THIS fall, Elisa Dahan is favoring a ladylike silhouette, including body-conscious dresses from Phillip Lim and D&G pencil skirts, all worn with a new favorite accessory: hosiery. “You suddenly have flawless legs without having to do anything,” said Ms. Dahan, 33, a Montreal-based mother of two and co-designer of Mackage, a brand of downtown chic outerwear.
Not long ago, few fashionable women could stand wearing pantyhose. In the 1990s, as office dress codes became more casual and the power suit became passé, many women abandoned hose entirely; a certain class of Manhattan socialite became known for venturing out even on freezing nights with bare legs.
Later they began to rely instead on products like Spanx for body contouring, and self-tanning lotions to conceal blemishes. “For many women, not wearing hose was part of a bigger rebellion against dressing up, and a celebration of their freedom,” said Laurie Ann Goldman, chief executive of Spanx.
But in a season when the fashion spotlight is on the leg, hosiery is finding a new generation of fans who don’t view stockings as a necessary evil mandated by office dress codes and social mores, but as a bona fide style choice with long-forgotten cosmetic powers. “It’s like that old trick cameramen use, putting a Wolford stocking over the lens to soften the look of skin,” said Dr. Patricia Wexler, a New York dermatologist who treats the fashion elite. “Except you’re actually putting it on the leg.”
Ms. Goldman said Spanx has seen more than 50 percent growth in its fashion sheers business in the last two years. And according to Marshal Cohen, chief industry analyst with the NPD Group, a market research company based in Port Washington, N.Y., sales of hosiery grew 10 percent in 2011, from $ 900 million to $ 1 billion, and are on track to post similar gains in 2012. Mr. Cohen attributed the increase to the relative affordability of stockings compared with other accessories and the continued importance of the dress as a fashion trend. And, he said, given the current challenging job market, “women are dressing more to think about success.”
They’re also following, perhaps, what they see on celebrities. Since becoming Catherine, the Duchess of Cambridge, the young royal has rarely been seen in a skirt without stockings (palace protocol dictates that she not appear in public with bare legs), while Rihanna (a woman unfettered by any such sartorial edicts) recently flashed the tops of her flesh-toned thigh-highs while exiting a car. Lady Gaga has also flaunted her hose.
But “there are a lot of stars wearing them and you just don’t know they are because they are so well done — it’s one of Hollywood’s best-kept secrets,” said Mary Alice Stephenson, a stylist and fashion commentator who said she wears sheer hose to black-tie events or when she thinks she might be photographed in a short skirt.
Stars are also “doubling up” on stockings, much like some celebrities (most recently the singer Adele) have admitted to doing with Spanx, for the same slimming and toning effect. Beyoncé Knowles, for example, frequently wears two pairs of hose — say a nude stocking beneath fishnets — when performing, said Heather Thomson, who helped dress the entertainer for public appearances as creative director of House of Deréon before founding the shapewear company Yummie Tummie and appearing in the cast of the “Real Housewives of New York City.”
“Stockings give her the confidence she needs to go on stage,” Ms. Thomson said, adding that Yummie Tummie will be starting its own line of hosiery (priced at $ 32 to $ 79 a pair) next fall.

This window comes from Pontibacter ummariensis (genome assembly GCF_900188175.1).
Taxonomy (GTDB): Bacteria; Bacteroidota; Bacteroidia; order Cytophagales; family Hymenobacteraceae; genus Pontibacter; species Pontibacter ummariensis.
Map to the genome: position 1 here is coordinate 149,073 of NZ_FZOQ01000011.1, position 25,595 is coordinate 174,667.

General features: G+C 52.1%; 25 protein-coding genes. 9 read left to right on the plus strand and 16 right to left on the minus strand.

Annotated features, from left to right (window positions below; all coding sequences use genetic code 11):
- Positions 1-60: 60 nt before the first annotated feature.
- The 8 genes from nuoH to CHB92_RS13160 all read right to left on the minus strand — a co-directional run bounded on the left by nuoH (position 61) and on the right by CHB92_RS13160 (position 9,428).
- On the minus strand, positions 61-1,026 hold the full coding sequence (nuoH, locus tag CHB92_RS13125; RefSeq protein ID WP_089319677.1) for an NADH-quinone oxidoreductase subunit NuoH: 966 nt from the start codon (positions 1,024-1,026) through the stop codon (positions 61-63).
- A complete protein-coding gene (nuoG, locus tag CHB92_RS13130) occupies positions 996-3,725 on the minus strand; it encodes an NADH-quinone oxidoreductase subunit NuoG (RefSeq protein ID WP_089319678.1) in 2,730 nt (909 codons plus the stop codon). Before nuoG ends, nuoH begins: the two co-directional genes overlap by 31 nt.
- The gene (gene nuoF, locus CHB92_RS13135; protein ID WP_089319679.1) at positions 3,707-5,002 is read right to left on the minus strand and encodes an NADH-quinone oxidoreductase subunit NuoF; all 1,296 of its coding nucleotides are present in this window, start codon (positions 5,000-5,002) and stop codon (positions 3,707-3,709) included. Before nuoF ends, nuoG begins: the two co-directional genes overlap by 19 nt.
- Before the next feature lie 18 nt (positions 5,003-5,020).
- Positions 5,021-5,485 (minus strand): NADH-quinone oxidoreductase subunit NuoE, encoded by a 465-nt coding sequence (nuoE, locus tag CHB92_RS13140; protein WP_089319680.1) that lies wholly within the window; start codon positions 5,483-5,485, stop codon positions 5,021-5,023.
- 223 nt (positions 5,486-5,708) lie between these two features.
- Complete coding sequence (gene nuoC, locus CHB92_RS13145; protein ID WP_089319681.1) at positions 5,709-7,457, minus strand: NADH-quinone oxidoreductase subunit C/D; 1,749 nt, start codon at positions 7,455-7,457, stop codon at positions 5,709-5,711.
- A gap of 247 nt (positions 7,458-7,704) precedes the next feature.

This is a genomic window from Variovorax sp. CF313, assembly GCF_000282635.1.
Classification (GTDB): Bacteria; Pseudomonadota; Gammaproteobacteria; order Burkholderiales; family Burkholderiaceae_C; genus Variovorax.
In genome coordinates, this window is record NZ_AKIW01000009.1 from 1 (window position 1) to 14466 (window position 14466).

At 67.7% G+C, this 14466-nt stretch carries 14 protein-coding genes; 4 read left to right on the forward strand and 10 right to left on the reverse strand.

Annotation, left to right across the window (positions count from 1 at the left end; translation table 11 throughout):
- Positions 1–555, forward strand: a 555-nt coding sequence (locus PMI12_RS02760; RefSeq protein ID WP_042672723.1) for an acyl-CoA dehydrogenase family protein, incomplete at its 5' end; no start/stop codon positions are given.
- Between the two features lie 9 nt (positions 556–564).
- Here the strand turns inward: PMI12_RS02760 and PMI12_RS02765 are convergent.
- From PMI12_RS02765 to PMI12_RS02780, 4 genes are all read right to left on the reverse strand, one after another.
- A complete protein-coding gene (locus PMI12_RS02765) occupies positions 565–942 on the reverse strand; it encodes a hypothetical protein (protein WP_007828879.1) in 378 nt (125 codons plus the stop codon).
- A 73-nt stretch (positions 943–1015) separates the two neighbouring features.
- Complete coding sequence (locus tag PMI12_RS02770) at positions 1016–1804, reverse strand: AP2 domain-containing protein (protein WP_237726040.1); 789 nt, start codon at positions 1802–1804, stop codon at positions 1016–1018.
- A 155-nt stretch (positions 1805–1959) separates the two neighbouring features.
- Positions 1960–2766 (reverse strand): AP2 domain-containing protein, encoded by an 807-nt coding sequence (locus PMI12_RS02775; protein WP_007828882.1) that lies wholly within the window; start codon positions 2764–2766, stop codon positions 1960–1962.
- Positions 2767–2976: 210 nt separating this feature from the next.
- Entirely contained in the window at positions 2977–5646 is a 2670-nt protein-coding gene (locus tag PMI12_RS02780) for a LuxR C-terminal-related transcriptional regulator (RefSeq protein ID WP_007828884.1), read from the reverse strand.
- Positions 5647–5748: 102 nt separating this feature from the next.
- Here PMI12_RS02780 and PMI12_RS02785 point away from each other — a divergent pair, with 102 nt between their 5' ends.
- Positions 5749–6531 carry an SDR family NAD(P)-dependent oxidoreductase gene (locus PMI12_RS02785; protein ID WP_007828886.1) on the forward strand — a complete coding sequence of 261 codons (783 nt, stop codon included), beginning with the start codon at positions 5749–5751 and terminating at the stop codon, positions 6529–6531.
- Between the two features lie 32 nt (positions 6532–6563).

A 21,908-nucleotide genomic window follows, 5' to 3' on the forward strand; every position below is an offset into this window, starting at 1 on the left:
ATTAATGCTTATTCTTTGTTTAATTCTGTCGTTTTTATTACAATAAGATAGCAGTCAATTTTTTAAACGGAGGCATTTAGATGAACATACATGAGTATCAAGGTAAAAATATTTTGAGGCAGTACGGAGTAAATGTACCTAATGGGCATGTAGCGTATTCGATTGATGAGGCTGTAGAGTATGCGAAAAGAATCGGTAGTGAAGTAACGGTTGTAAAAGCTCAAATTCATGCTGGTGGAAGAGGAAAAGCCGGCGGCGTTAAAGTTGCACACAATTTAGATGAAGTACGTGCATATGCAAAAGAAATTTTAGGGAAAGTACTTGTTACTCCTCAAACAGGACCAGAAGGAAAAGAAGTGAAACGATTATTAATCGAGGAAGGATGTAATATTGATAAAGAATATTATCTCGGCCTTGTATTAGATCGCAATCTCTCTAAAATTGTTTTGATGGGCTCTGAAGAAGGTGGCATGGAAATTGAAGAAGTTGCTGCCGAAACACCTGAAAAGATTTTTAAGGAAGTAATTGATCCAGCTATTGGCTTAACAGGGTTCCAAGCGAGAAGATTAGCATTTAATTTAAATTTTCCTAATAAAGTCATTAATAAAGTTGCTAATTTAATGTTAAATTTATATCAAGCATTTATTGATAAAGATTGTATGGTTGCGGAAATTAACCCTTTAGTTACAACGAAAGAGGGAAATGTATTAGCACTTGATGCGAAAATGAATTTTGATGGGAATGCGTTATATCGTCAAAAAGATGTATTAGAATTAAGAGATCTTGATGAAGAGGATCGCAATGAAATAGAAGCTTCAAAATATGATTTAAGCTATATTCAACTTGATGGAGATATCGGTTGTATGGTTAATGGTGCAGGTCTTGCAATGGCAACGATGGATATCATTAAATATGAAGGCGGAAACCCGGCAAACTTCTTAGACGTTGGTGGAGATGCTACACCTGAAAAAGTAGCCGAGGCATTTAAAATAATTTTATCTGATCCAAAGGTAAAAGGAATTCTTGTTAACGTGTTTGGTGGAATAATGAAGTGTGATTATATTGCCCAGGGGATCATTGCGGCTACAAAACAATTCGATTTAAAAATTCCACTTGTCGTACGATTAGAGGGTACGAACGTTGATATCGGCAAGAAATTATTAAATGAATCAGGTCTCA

The stockings of today bear little resemblance to those of the “Working Girl” era — starting with the prices. Pretty Polly, a brand from Britain that expanded to the United States in the summer of 2011, does a brisk business selling pantyhose with trompe l’oeil garters (the actress Selena Gomez and the singer Jessie J are fans, according to the company) selling for $ 25 to $ 34 a pair. Wolford, a high-end brand based in Austria, is offering sheer nude stockings with studded black bands à la “Fifty Shades of Grey” ($ 160).
Softer yarns, new knitting techniques (more open weaves and seamless finishes), and other innovations (like microencapsulated moisturizers) have made putting on and wearing hosiery a more pleasurable experience, companies say. “These are not the uncomfortable, tourniquet-type stockings women couldn’t wait to take off,” said Cathy Volker, executive vice president of global licensing for Donna Karan, which in September began selling the first new line of stockings the company had introduced to the marketplace in 10 years. Called Evolution, the line (priced at $ 28 a pair) features graduated compression, meaning the amount of pressure on the leg is greatest at the ankle and calf and decreases as the stocking moves upward.
Dr. Julie K. Karen, assistant clinical professor of dermatology at NYU Langone Medical Center, said that while most hosiery has no medical benefit, a graduated stocking has the potential to improve circulation. “The whole dilemma with the leg veins is that they are fighting gravity all day long, trying to push the blood back to the heart,” Dr. Karen said, cautioning that people with large varicose veins may need medical-grade stockings that have greater compression to realize any benefit.
That’s the kind of hosiery that the New York-based hair colorist Sharon Dorram relies on to keep her legs energized and to help them from becoming riddled with spider veins during long days on her feet. “They’ve become a part of my wardrobe,” Ms. Dorram said, adding that she pairs her thigh-high compression stockings, for which she is measured in a medical supply store, with Soledad Twombly silk dresses and Lanvin cardigans. “I feel more pulled together,” she said of wearing the hose. “They make their own statement.”
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